In the afternoon I shared a panel with Paul Hollins & Anna Peachey, chaired by Sarah Robbins-Bell, on ‘Crossing the Digital Divide’ where we discussed a range of issues relating to virtual worlds and accessibility. Recognizing that there were many in the audience with more expertise than ourselves in many of the issues we wanted to discuss (Hello Simon & Rob!) we wisely made this an open discussion sessions with only a brief presentation to raise some issues. A Twitter feed for ‘backchat’ during the session worked very well. This was shown on-screen during the session and shared with the audience joining us online – partly inspired by Paul’s earlier observation that conference participants not on twitter were being excluded from many dialogues occuring in the background.

From where I sat it seemed that this use of Twitter helped keep the flow of conversation going and genuinely helped bring in more points of view and observations from the audience than otherwise would have been likely – so a point or question in Twitter made during someone elses question could be addressed later.

At the end of the session a straw poll revealed that most (not all!) of the audience thought it had added to the session. You can see the whole session here, and see the stream of twitters from the session here. At some point, the ‘Crossing the Digital Divide’ wiki page should be updated with a load more links, resources and notes. If you have anything you would like to add or insert, please do!

Some more notes later…

Remember the orange Tango man?

Anyone remember the orange Tango man adverts? The ones which had to be re-shot so that the Tango drinker didn’t get slapped at the end – so as to bring an end to playground imitations which had apparently caused many a burst eardrum. You could read about it here, or just watch it below.

Anyway, having establised that to some extent media can influence behaviour, Gamasutra reports on Craig A. Anderson’s latest study into games and violence, here. You can get the whole paper here. The conclusions?

These longitudinal results confirm earlier experimental and cross­sectional studies that had suggested that playing violent video games is a significant risk factor for later physically aggressive behavior, and that this violent video game effect on youth generalizes across very
different cultures. As a whole, the research strongly suggests reducing the exposure of youths to this risk factor.

Naturally, there are already dissenting voices identifying weaknesses in the study as related on GamePolitics, in a post which has the most amazing and often random comments thread I’ve seen in a while.

And the winner is…

NAPPA, the American National Parenting Publications Awards, have announced their 2008 award winners in a range of categories. One category covers computer games and web-sites. Winners this year include a number of virtual worlds: Club Penguin; Moshi Monsters (which Derek Robertson introduced me to) and Whyville amongst them. Other winners include the likes of BoomBlox – an explosive form of Jenga for the Wii – and ArtRage which is a nice little digital paint application that uses a range of effects to bring computer illustration much closer to traditional paints and pastels.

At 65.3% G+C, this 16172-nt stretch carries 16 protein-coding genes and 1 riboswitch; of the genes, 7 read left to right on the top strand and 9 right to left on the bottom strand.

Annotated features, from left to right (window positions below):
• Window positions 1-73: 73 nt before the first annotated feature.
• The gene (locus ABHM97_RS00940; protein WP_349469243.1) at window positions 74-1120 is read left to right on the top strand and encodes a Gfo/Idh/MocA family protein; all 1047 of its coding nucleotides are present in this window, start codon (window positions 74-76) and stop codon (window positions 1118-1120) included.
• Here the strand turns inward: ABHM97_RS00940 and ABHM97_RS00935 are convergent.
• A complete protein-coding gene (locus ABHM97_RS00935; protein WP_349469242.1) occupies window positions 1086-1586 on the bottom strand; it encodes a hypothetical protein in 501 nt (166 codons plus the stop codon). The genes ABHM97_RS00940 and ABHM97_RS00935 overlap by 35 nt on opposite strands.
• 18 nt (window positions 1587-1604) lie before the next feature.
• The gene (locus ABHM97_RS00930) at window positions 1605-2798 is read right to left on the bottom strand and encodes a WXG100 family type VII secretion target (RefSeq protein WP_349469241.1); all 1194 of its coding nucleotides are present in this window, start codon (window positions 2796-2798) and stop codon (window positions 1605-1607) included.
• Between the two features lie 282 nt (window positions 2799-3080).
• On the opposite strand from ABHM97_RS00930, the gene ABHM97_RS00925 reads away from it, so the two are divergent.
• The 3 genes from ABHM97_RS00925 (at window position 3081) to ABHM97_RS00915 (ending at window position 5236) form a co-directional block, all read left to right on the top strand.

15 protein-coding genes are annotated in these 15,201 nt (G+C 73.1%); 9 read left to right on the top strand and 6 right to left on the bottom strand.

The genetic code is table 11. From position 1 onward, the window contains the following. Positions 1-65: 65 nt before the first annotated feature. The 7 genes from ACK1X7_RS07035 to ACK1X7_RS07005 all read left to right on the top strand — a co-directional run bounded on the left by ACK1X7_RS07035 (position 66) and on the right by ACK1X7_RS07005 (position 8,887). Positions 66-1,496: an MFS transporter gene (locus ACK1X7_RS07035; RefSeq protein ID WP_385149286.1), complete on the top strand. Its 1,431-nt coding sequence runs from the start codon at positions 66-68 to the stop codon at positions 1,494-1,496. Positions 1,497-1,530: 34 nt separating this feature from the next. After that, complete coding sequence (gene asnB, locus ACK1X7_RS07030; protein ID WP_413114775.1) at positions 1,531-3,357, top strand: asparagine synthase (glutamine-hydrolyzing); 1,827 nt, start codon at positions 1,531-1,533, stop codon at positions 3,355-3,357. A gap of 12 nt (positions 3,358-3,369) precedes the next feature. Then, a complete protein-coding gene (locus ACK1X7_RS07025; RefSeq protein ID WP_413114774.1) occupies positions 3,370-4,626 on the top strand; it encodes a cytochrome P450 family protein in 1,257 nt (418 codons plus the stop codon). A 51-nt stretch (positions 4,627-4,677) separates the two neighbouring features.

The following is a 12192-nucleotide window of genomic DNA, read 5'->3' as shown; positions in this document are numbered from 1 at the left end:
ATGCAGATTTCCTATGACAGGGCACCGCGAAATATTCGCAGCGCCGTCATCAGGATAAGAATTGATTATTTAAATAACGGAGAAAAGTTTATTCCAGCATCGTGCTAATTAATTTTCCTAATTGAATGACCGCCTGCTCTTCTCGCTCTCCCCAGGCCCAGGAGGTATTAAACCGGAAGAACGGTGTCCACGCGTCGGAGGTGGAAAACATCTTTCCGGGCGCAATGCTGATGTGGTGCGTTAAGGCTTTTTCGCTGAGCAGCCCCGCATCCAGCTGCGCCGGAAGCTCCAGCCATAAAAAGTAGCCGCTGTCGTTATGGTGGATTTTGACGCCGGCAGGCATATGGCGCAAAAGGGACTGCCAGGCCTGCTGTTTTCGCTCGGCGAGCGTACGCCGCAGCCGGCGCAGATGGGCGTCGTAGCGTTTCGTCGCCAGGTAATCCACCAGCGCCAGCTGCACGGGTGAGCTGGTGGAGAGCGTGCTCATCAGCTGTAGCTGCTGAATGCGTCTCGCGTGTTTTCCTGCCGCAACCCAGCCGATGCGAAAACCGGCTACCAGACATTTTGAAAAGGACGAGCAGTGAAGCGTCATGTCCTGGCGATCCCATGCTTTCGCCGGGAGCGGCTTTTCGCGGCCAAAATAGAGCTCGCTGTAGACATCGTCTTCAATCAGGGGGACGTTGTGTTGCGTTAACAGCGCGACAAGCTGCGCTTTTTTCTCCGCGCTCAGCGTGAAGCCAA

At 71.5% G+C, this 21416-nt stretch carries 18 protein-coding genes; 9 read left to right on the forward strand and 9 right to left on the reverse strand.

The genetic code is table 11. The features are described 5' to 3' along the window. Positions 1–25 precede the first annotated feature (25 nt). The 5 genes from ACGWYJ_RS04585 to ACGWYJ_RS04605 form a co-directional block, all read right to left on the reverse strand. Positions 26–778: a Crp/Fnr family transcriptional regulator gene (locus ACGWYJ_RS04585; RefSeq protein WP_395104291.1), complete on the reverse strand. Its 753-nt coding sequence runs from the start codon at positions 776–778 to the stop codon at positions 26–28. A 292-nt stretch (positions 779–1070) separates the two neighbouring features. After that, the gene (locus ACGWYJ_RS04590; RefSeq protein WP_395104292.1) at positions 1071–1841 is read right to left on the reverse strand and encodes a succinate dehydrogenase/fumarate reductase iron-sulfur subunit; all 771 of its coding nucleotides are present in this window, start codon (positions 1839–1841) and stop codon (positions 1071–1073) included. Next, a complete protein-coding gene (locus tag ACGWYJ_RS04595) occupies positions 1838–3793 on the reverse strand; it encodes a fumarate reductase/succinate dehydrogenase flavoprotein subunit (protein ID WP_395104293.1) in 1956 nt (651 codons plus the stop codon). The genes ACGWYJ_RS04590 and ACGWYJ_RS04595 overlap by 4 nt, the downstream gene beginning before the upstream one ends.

Full set of category winners here.

Imagine Teacher

Has anyone out there reviewed Imagine Teacher yet?

This is a new game from Ubisoft which puts players in the role of a new teacher at school – so naturally, I’m wondering a little on its potential for game-based learning.

In Imagine: Teacher, you play a new teacher who has just taken over a class in a brand new school. Teach and recruit new students as you develop and eventually manage the school! But be careful of those who want to stand in the way of your success

The game is based round a number of mini-games – and I guess the question is going to be the extent to which playing a mini-game in this title to teach your virtual pupils about science (or whatever) actually helps introduce scientific knowledge or supports the learning of same.

Children on Virtual Worlds – an EU review

ENISA “Children on Virtual Worlds”

“The EU Agency ENISA, the European Network and Information Security Network Agency, launches a report on virtual worlds with 25 safety tips for parents on how to make their children behave safely in online virtual worlds.”

Some commensense guidelines and rules for parents to help support their children play safely and happily in online virtual worlds. Overall a positive review that doesn’t seek to demonise virtual worlds. Instead it argues that:

Parents should be educated, empowered and engaged to ensure truly positive and valuable experiences for their children, while reinforcing safety online habits in these three-dimensional environments.

Links for today

Who plays, how much and why?

Dmitri Williams, Nick Yee and colleagues have published the first results from a Sony Online supported study into Everquest 2 players. With a rare item gift in-game for participants, the survey had a very large response – and the team also have been looking at a huge range of in-game data.

North  Carolina High Schools to Pilot Game Development Based Learning for Science

“Ideally, our goal is that students will create educational games that appeal to their counterparts so that teachers can then integrate those games into their classrooms,”